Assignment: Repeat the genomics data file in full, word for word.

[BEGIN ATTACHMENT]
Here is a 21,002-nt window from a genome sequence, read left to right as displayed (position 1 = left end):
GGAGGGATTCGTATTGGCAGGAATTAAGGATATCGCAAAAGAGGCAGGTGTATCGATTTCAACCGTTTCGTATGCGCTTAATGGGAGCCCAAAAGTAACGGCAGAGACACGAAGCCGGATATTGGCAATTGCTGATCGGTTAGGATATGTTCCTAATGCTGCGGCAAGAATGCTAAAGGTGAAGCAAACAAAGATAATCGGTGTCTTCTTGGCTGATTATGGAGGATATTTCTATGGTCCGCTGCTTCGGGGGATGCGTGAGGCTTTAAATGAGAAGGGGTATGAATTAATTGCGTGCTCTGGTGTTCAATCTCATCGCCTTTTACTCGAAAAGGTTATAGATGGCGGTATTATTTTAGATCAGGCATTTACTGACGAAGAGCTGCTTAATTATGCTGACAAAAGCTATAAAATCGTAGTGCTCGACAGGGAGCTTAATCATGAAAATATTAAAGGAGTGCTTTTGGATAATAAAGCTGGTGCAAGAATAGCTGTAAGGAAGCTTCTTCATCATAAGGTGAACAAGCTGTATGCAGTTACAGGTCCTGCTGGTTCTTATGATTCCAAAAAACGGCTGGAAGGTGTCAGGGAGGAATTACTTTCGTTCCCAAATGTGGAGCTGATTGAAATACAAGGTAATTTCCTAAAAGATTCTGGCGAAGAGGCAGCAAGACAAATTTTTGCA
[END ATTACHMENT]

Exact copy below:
Here is a 21,002-nt window from a genome sequence, read left to right as displayed (position 1 = left end):
GGAGGGATTCGTATTGGCAGGAATTAAGGATATCGCAAAAGAGGCAGGTGTATCGATTTCAACCGTTTCGTATGCGCTTAATGGGAGCCCAAAAGTAACGGCAGAGACACGAAGCCGGATATTGGCAATTGCTGATCGGTTAGGATATGTTCCTAATGCTGCGGCAAGAATGCTAAAGGTGAAGCAAACAAAGATAATCGGTGTCTTCTTGGCTGATTATGGAGGATATTTCTATGGTCCGCTGCTTCGGGGGATGCGTGAGGCTTTAAATGAGAAGGGGTATGAATTAATTGCGTGCTCTGGTGTTCAATCTCATCGCCTTTTACTCGAAAAGGTTATAGATGGCGGTATTATTTTAGATCAGGCATTTACTGACGAAGAGCTGCTTAATTATGCTGACAAAAGCTATAAAATCGTAGTGCTCGACAGGGAGCTTAATCATGAAAATATTAAAGGAGTGCTTTTGGATAATAAAGCTGGTGCAAGAATAGCTGTAAGGAAGCTTCTTCATCATAAGGTGAACAAGCTGTATGCAGTTACAGGTCCTGCTGGTTCTTATGATTCCAAAAAACGGCTGGAAGGTGTCAGGGAGGAATTACTTTCGTTCCCAAATGTGGAGCTGATTGAAATACAAGGTAATTTCCTAAAAGATTCTGGCGAAGAGGCAGCAAGACAAATTTTTGCA